“There are cool cats and there are cool Memphis cats but no one, not
Elvis, not Jerry Lee, not even the Wolf came close to epitomizing Memphis
and cool like Jim Dickinson did. He was the Top Cat Daddy, an
inspiration, a mentor and my friend.

If you knew his music and understood his role as one of the links between
black and white culture and between blues and rock and roll, you know what
I'm talking about. If he is unfamiliar to you, now's as good time as any
to get to know him, even though he's checked out of the motel.”

--Joe Nick Patoski

For more about Jim go to

Tuesday, August 18, 2015

Remembering Jim - Harris Scheuner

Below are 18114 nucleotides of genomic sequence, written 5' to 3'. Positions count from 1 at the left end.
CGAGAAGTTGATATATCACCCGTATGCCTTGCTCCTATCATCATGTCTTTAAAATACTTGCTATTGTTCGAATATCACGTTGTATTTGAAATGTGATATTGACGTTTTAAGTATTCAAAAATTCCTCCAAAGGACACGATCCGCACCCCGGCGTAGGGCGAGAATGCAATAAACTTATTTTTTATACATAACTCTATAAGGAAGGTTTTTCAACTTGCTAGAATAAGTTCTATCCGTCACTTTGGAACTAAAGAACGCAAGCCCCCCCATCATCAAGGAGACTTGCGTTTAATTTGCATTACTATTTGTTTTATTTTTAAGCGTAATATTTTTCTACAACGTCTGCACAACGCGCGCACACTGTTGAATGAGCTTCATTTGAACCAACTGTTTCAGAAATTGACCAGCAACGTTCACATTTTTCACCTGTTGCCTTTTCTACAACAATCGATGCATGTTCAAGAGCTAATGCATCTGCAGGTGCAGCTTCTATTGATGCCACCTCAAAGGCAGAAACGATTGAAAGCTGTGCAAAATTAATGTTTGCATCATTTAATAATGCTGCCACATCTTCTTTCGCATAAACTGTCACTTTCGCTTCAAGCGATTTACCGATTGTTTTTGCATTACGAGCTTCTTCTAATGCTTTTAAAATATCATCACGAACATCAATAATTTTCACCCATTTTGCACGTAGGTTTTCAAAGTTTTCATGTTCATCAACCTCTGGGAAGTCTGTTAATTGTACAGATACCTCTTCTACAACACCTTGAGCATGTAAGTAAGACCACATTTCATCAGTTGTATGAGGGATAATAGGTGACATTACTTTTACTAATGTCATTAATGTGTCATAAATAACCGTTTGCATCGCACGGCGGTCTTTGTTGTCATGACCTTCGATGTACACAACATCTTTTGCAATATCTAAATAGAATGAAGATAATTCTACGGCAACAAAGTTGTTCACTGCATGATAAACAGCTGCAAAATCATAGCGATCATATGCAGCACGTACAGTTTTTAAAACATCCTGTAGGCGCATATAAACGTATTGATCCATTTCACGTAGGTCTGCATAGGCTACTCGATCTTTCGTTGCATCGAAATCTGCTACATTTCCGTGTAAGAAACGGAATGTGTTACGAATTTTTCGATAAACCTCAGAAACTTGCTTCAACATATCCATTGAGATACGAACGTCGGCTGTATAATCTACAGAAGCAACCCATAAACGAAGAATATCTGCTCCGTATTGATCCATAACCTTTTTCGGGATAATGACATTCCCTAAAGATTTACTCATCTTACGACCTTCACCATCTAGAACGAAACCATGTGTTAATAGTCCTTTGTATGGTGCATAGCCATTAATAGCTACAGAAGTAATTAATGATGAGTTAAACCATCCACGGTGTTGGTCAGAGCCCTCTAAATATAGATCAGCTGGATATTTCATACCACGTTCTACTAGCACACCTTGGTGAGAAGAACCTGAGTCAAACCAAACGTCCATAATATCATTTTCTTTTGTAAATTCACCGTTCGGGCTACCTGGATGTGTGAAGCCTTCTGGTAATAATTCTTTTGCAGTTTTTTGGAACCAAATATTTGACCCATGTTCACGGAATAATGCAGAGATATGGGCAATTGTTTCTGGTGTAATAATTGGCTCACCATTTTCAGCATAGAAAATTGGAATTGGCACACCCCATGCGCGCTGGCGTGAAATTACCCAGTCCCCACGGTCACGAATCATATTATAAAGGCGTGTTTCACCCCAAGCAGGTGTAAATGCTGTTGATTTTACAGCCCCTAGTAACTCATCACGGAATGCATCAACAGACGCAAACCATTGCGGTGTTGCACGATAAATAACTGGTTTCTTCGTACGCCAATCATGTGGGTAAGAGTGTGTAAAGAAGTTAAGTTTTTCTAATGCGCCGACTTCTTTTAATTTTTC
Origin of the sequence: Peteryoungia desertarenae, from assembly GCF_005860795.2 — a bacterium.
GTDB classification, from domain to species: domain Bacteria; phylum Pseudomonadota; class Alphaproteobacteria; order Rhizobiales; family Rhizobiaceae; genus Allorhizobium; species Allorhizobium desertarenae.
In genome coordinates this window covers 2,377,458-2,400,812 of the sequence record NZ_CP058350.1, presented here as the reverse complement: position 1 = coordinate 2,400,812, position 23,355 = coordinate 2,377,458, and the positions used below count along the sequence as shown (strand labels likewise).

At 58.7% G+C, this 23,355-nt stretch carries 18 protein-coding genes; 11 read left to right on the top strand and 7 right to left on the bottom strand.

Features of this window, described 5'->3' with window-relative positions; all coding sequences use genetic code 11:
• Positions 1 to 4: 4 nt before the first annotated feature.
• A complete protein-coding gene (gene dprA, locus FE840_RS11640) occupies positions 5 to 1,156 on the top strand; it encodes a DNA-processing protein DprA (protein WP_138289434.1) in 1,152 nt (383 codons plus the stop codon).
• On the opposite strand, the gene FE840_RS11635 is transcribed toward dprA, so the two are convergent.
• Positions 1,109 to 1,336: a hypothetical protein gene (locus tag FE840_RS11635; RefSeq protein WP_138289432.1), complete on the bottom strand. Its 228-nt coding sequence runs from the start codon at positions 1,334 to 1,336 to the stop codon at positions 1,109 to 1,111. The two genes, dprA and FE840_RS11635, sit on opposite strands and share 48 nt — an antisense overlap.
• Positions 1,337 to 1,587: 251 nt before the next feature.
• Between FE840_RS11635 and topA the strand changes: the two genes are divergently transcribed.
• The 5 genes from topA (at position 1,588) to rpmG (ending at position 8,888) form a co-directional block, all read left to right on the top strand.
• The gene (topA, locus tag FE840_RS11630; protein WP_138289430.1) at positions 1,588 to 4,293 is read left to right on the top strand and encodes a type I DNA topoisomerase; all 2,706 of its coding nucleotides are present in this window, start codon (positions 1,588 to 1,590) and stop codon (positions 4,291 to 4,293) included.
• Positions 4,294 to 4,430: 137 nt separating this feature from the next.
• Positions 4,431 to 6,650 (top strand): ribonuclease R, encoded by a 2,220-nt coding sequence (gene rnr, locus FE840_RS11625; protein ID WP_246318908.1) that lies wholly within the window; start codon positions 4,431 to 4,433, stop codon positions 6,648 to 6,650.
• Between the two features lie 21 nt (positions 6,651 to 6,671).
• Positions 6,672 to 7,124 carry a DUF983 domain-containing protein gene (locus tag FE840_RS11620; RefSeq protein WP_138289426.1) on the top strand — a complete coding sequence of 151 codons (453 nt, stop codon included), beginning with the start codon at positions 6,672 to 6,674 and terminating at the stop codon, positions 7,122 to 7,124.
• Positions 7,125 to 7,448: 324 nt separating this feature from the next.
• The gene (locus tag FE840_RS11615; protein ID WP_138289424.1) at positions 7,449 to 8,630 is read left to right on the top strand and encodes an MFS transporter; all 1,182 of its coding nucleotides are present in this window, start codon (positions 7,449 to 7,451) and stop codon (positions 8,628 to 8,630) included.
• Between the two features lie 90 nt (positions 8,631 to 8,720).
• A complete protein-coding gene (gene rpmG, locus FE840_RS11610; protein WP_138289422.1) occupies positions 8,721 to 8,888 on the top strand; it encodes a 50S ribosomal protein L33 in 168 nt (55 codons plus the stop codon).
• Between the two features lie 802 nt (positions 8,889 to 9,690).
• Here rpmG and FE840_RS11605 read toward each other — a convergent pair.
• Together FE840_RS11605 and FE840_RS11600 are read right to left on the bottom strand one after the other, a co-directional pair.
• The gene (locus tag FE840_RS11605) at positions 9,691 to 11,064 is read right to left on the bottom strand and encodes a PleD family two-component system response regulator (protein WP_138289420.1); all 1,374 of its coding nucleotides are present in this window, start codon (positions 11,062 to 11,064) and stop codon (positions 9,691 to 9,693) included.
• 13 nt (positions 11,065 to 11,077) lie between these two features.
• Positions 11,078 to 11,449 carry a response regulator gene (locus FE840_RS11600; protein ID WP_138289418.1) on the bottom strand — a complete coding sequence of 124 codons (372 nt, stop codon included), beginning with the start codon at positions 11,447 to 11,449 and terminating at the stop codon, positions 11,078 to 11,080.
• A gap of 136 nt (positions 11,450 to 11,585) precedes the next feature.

I'm reprinting this visitor's post that Harris Scheuner wrote Saturday about Jim. Here's what I believe Jim would say about it: "Not just yes, but HELL, YES!!!" "World boogie is coming!" Harris Scheuner: As I begin to write about Jim Dickinson on the anniversary of his just being dead, not being gone, in my head I am listening to him playing, "There's No Place Like Home" which he played and sung with such an emotion......As soon as I could understand and speak words, I found my truths, my morality, my my strength, my solace on 70's AM radio...WHBQ and WMPS, my theme song, at age six was Sunshine by Jonathon Edwards....." He can't even run his own life, I'll be damned if he'll run mine" I would later in life understand that the song was about our government, but to me it was about my home life. To say the least, there was no positive role model at our house, and so, it went for years, messages about right and wrong, and fairness, and such came from my only true and respectable friend, Rock-n-Roll. Then, on Halloween 1985 at Handy Park on Beale Street, I saw Mudboy and the Neutrons for the first time, and had my life's one true epiphany. Jim was Rock-n-Roll and truth and justice all wrapped up in a brutal Rock-n-Roll rage, and for the first time in my life, I felt like I was in church the way church is supposed to be on it's best day, and for the first time in my life, I felt at home....Standing in awe in Handy Park, I felt at home for the very first time in my life.....and I felt that all this time, I had been right.....right to find what is right through Rock-n-Roll, and that there were others, and that of it all, Jim was the leader. That is Jim Dickinson's Legacy, Shouting truth with songs and with speech, and encouraging others to do so, not by asking them to, but by powerful example. Jim was not shy about what he had to say, he meant it, and he said it loud and clear. Going to see/hear him was the food for my spirit, for my soul. He was the closest thing to a pastor or rabbi I ever had, he never ever failed to talk about some injustice or wrong, or right both through speech and song, and it kept my spirit full and satisfied. Maybe it is the loneliest, most empty people....people with less love and family than need there church and there pastor the most. On August 15th 2009, I was set to have a pretty good night, I when to the Antenna for the Antenna Reunion the night before, and it was like the best high school reunion ever, and was set to reunite, after 20 years, with my band Los Pimpin' that night.....hadn't played out in a long while, and was excited to play, then Linda Heck gave me the news, and the bottom fell out. No words.....If you don't know who Jim was, he would say that you were better off, but if you have know idea of him, just think; he was the Perry Mason of Rock-n-Roll.....he is to Rock-n-roll what Moses was to the Jews......he was the king of goodness through Rock-n-Roll.....the wisest of wise men.....So after a few hours of no words, then I became enraged, like Lt. Dan in Forrest Gump up on top of the pole screaming at God that he had pushed me just too far, and that if he wanted to come fight for it just outside of Murphy's, that I was ready and not in the mood to wait.....and in a fist fight with God on that day, I would have won.....easily. So with that spirit we played our stupid little gig, and in honor of our fallen leader, we played "I've Had It" a song he is known for, or rather a song that is known because of him, with Greg Cartwright sitting in and singing it. Needless to say further, but I will, I wanted to be him when I grew up....He was and still is my role model. Sometimes when I speak up for or against something, I am often viewed as a jerk. I don't have the "it" that Jim had nor the grace, but when I get weak and think about not speaking up, I think of the video of him that I saw at his tribute. To paraphrase, he said when "they" don't like it, or "they" disagree, and they tell you to stop, he said don't tell them no, tell them HELL NO! So as I feel like George Bailey standing on the bridge, I'll use the same words he did; Dear Lord, if you are up there, and you can hear me.....please help us cultivate and grow that which Jim planted in me the way, Lord, show us the way. World Boogie is coming if it kills me!

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